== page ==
When It's Not Alzheimer's: Differential Dx of Frontotemporal Lobar Degeneration
MRI Features of bvFTD
MRI features of bvFTD in 2 different patients. In panel A there is striking atrophy in the bilateral mesial frontal regions, including the anterior cingulate gyri. There are also finger-like periventricular FLAIR hyperintensities and enlargement of the sylvian fissures, particularly anteriorly. In panel B, the insular surface is relatively featureless with cortical thinning and sharp angular gyri.
FDG-PET Scan Features of bvFTD
FDG-PET scan features of bvFTD. FDG surface reconstructions of the right and left lateral cerebral hemispheres (A and B, respectively) and the left and right mesial cerebral hemispheres (C and D, respectively) demonstrate severe disproportionate FDG hypometabolism in the left frontal lobe and medial left temporal pole.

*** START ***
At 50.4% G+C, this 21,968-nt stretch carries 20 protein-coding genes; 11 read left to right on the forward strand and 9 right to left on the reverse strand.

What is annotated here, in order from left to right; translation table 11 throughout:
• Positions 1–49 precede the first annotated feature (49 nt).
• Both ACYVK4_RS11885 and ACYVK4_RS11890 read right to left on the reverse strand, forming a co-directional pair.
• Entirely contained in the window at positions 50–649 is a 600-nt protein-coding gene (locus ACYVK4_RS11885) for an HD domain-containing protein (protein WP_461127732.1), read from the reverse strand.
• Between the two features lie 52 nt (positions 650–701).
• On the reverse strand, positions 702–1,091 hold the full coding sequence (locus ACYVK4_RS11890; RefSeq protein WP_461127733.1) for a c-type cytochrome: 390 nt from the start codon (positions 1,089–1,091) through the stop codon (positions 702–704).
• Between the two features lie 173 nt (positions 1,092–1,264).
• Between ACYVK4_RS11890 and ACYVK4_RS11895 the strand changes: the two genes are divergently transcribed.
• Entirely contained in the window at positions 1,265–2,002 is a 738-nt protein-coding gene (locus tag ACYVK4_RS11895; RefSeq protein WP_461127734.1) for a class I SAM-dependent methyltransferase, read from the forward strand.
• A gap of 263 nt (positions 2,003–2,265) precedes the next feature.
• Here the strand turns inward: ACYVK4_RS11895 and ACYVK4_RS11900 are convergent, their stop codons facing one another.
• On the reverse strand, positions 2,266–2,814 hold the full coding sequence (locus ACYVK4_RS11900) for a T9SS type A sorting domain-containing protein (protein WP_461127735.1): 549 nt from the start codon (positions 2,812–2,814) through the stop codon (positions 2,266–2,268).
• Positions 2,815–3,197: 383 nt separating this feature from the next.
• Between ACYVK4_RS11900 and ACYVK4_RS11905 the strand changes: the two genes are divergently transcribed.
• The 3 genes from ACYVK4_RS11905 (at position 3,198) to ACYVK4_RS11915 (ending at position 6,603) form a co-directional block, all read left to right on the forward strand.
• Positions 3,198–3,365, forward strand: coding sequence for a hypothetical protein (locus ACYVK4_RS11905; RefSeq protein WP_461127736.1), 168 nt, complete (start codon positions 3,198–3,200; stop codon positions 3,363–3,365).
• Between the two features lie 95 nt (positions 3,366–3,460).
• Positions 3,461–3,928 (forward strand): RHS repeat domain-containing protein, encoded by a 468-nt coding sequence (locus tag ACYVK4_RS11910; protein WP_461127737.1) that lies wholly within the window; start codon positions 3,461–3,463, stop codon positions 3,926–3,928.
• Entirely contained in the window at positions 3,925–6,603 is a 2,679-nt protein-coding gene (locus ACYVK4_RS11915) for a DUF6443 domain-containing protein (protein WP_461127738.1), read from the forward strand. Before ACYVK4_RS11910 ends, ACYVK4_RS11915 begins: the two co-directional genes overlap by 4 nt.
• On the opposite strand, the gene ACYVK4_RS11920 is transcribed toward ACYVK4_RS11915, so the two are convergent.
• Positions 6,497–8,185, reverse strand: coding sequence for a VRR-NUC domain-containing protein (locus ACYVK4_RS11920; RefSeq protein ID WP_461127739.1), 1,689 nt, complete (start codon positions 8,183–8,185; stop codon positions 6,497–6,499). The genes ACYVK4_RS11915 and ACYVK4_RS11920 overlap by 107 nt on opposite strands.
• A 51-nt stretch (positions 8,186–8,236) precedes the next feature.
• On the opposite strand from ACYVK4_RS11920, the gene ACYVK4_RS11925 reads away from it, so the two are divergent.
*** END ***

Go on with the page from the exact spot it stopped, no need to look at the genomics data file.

Temporal Variant FTLD
A patient with right temporal variant FTLD.
Frontotemporal lobar degeneration (FTLD) refers to a group of non-Alzheimer's dementias that cause portions of the frontal and temporal lobes to atrophy, leading to impairments in behavior, personality, language, and movement. FTLD is estimated to cause up to 10% of dementia cases, and it is the most common cause of dementia in individuals younger than 60 years old, with symptoms usually appearing between the ages of 50 and 60.
In people under the age of 65, FTLD is believed to be as common as Alzheimer's disease (AD), and therefore it may be mistaken for AD.
Read the associated article here.
Images courtesy of Melanie B. Shulman, MD and Richard J. Caselli, MD.
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